A Rebellion in Dixie
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Leon mounted his horse and started on a lope after his father, but when he came up with him he found him surrounded by a lot of men and boys who were talking loudly of the secession resolutions, finding no end of fault with the Confederate Government, and praising the Union.
“They won’t get me, no matter which way they turn,” said one of the men, who lived away off in the swamp. “I live two miles from everybody, and right there is where the fight is going to take place. The river in front of my house is so narrow that you can throw a stone across it anywhere, and for a mile above and below the house it spreads out into a swamp that they couldn’t get across to save their necks.”
“So you really think there is going to be a fight, do you?” inquired Mr. Sprague.
“Oh, sure. It’s just as that enrolling officer said. The Confederates ain’t a-going to leave us to be the black sheep in the flock. We are going to see some fun before we get through with this.”
That was the opinion of all the men, and they concluded, too, that the best place to hold the fight would be right there in front of this man’s house. “But I’ll tell you what’s a fact,” said Giddings, “you will have to look out for your wife and children. The rebels will make short work of them if they get hold of them.”
“The swamp is big,” said the man. “If they get out in there I will risk the rebels getting hold of them.”
Then men and boys dropped off one after the other when they came to the cross-roads that led to their homes, and by the time Mr. Sprague reached his home there were but few men besides Giddings left. The latter got off his horse at the gate and went in to take a view of the cabin in which Mr. Sprague told him he could live until the trouble was all over, and he straightway came to the conclusion that it was a much better house than the one he now occupied.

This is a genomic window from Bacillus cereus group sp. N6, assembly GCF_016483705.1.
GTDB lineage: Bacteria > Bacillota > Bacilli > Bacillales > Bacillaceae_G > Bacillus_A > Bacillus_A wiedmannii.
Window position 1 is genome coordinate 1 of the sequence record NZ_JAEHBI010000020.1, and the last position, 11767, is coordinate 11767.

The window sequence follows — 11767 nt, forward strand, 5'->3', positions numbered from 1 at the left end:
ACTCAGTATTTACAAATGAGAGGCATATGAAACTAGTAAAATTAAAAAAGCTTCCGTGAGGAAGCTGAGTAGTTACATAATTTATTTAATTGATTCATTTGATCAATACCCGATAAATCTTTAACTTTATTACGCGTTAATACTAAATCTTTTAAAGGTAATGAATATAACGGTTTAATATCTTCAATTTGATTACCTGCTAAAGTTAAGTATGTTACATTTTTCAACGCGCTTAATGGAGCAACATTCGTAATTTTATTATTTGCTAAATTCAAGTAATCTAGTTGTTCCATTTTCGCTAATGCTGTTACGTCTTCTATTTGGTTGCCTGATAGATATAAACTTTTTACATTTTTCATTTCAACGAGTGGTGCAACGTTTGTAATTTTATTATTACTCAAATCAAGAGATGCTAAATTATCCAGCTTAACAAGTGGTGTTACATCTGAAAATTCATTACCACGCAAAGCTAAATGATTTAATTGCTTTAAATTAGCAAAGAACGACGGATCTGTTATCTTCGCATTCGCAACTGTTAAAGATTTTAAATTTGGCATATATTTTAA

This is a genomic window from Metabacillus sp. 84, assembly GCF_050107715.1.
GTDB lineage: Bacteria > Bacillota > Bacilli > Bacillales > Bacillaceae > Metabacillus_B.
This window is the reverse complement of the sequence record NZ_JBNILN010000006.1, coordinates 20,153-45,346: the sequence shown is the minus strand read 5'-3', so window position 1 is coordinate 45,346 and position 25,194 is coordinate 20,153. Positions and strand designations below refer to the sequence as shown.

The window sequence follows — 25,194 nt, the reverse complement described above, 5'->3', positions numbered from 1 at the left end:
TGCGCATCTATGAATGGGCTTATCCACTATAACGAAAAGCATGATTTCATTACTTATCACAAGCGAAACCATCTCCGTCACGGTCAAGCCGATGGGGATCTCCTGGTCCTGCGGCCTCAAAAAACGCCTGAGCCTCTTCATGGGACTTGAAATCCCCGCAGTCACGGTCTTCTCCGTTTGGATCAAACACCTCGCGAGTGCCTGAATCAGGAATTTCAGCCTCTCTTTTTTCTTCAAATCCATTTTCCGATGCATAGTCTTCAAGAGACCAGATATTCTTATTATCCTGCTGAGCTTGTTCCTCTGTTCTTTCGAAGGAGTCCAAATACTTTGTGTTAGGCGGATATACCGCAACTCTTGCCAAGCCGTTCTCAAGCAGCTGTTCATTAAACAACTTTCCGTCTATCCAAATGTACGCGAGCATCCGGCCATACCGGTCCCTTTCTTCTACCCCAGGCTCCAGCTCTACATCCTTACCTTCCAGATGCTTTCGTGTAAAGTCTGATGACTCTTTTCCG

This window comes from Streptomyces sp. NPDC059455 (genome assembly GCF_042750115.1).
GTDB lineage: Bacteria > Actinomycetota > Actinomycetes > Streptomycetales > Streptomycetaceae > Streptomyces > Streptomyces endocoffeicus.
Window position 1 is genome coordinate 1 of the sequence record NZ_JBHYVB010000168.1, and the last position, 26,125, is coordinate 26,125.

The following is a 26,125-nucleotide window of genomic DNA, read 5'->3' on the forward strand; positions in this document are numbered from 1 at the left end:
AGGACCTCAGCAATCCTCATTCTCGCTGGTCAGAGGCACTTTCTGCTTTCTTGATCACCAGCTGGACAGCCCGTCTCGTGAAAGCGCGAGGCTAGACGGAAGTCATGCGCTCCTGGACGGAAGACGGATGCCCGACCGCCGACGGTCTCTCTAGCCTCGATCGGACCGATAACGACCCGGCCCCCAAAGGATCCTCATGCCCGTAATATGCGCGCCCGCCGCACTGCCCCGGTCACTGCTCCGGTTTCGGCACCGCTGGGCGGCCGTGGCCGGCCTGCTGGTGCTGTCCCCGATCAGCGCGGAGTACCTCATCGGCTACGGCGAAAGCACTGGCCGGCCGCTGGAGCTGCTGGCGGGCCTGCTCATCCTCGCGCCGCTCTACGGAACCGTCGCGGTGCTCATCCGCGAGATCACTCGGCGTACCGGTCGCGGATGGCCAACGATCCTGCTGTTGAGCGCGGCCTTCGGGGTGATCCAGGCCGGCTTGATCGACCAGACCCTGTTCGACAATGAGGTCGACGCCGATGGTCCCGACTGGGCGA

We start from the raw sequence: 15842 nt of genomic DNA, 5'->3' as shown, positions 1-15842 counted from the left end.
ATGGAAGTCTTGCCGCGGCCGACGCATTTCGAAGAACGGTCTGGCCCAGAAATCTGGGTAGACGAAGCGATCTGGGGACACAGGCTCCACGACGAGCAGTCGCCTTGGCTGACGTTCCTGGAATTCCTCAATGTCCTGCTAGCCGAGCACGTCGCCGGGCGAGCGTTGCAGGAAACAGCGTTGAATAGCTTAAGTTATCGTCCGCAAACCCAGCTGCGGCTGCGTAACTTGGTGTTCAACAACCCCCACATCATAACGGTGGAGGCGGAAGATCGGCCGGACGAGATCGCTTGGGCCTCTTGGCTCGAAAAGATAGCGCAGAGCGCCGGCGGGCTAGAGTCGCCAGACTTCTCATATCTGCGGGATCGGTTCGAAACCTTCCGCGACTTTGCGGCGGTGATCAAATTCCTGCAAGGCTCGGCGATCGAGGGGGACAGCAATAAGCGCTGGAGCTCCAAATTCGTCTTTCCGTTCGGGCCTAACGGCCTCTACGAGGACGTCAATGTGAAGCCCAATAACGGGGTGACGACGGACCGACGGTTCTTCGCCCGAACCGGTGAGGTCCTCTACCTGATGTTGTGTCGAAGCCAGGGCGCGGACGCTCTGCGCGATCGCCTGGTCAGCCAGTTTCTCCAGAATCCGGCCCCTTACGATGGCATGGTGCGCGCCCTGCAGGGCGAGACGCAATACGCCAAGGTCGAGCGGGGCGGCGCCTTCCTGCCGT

“You see there was nobody there to tell me that I could go into that house or I could stay out of it,” said Giddings. “It wasn’t occupied, and so I went into it, and sometimes when it rains you might just as well be outside. If it suits you, I will come here to-morrow.”
Mr. Sprague told him that the sooner he came the better; but Giddings declined an invitation to supper, because he knew his wife was waiting for him, so he got on his horse and rode off.
“It kinder runs in my mind that that man Giddings will be a good fellow to tie to,” said Mr. Sprague, as he drew his chair up to the table. “There’s no end to the way he hates the rebels, and it’s my opinion that when he shoots at them he will shoot to kill.”
“But do you really think there is going to be a fight?” inquired his wife. She asked this in a very indifferent manner, as if she did not care whether it came or not. She had got used to thinking of such things.